Let $ALG_2$ be an algorithm that solves the RSA problem for all $e\in \mathbb{Z}_n^*$ i.e given $e,m^e,n$ then $ALG_2(e,m^e,n)=m$. Is it possible to use this algorithm to solve the generalized Diffie-Hellman problem?

By generalized Diffie-Hellman I mean that we choose $n=pq$ where $p,q$ are both primes (found something else online so wasn't sure if everyone will understand).

So at start, I thought it can but couldn't prove that. So I just thought maybe it can't because what it actually does is get 2 numbers- $e$ and $m^e$- and calculate root $e$ of $m^e$ i.e $m$. But at Diffie-Hellman we don't know anything about the ratios between $r_a,r_b$ or even $g^{r_a},g^{r_b}$ and all we know is $g,g^{r_a},g^{r_b},n$. The only thing I can think of is find $r_a$ and $r_b$ by guessing numbers and using $g$ but it doesn't use $ALG_2$.

Anyone got any ideas?


2 Answers 2


Suppose you had an algorithm $\operatorname{DL}(n, g, h)$ that, with probability $p$, successfully yields $x$ such that $h \equiv g^x \pmod n$.

Then you could define $\operatorname{FACTOR}(n)$ as follows:

  1. Pick $g$ and $h$ uniformly at random.
  2. Compute $x = \operatorname{DL}(n, g^2, h^2)$.
    • If successful, $h^2 \equiv (g^2)^x \equiv (g^x)^2 \pmod n$; hence $$n \mid (g^x)^2 - h^2 = (g^x + h) (g^x - h).$$
  3. Fail if $g^x \equiv \pm h \pmod n$.
    • If not, then each of $p$ or $q$ must divide $g^x \pm h$ but not both.
  4. Compute $\gcd(g^x \pm h, n)$.

This succeeds with about probability $p/2$—every quadratic residue $h^2$ has exactly four square roots modulo $n$, so there's only a 1/2 chance that $g^x$ is $\pm h$—and a handful of arithmetic.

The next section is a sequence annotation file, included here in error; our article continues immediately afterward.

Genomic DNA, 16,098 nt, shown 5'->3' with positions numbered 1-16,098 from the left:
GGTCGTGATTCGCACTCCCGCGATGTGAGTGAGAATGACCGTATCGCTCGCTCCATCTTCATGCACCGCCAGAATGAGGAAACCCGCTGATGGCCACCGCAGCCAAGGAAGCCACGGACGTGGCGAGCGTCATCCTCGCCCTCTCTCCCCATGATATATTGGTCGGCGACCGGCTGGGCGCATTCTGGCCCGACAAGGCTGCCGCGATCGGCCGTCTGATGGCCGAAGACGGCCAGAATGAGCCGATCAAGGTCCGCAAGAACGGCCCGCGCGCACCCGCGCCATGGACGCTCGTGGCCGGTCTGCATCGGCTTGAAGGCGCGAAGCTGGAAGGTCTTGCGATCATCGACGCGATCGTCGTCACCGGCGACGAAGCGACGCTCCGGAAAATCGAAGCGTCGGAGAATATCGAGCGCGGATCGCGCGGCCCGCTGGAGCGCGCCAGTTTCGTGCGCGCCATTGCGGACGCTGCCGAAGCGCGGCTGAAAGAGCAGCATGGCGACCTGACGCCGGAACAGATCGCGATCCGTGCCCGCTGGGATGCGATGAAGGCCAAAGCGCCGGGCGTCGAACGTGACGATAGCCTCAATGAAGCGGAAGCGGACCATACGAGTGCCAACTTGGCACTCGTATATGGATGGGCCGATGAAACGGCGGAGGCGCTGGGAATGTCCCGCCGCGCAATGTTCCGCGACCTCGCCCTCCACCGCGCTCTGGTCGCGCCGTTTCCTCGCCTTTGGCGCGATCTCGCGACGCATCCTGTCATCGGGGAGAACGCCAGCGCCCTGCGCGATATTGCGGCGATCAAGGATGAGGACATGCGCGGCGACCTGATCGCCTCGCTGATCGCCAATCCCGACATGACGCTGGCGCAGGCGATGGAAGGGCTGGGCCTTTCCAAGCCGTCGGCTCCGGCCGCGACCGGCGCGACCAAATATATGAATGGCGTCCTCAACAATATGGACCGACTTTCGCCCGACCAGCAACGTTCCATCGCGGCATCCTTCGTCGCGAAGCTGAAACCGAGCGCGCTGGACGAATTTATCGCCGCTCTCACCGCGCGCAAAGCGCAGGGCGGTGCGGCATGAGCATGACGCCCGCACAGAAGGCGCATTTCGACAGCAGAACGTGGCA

Nobody has found a way to factor $n$ given an oracle to solve the RSA problem modulo $n$, so this suggests you're not likely to find a way to implement $\operatorname{DL}(n, g, h)$ in terms of your $\operatorname{ALG_2}(e, c, n)$ RSA oracle. If you did, the editors of many reputable cryptography journals and conferences would like to hear from you!

This reduction breaks down if your DL algorithm works only for quadratic nonresidues. On the other hand, if you it worked only for quadratic nonresidues, then you could probably use that to (somewhat inefficiently) solve the quadratic residuosity problem, and that might be publicationworthy in reputable cryptography journals; as far as I know nobody has found a reduction of RSA to QR or vice versa.


It does not look likely that an RSA oracle would be of much help in solving the generalized DH problem.

Suppose we had a way of using an RSA oracle to solve the generalized DH problem; further assume that the invocations the method gives to the RSA oracle are restricted to the $n$ we are solving the generalized DH problem in, and assume that the method is strictly more efficient than solving the DH problem over one of the prime factors.

If so, then we would be able to efficiently solve the standard DH problem; given values $g, p, g^x \bmod p, g^y \bmod p$, then we could select a safe prime $q$ (that is, one for which $(q-1)/2$ is also prime), and map the original DH problem into one over $n=pq$ (I tried to write out the details, they're both fairly straight-forward and tedious). So, we take this combined problem $h, n, h^z \bmod n, h^w \bmod n$, which is a generalized DH problem, and involve the method. Whenever the method calls the RSA oracle, we would use the known factorization of $n$ to compute the solution. Then, when it gives us the answer $h^{zw} \bmod n$, we would then map it back to $\bmod p$, which is the answer to the original problem.

Now, the above logic does not rule out a method of using an RSA oracle that involves solving for $n'$ values other than the modulus from the generalized DH problem. However, as I mentioned in the intro, that doesn't immediately sound likely.

  • $\begingroup$ @SqueamishOssifrage: yes, I used the wrong terminology. I also dropped the method of generating the combined problem; having q be a safe prime makes it easier to ensure that the combined problem has a solution... $\endgroup$
    – poncho
    Commented May 24, 2018 at 12:02

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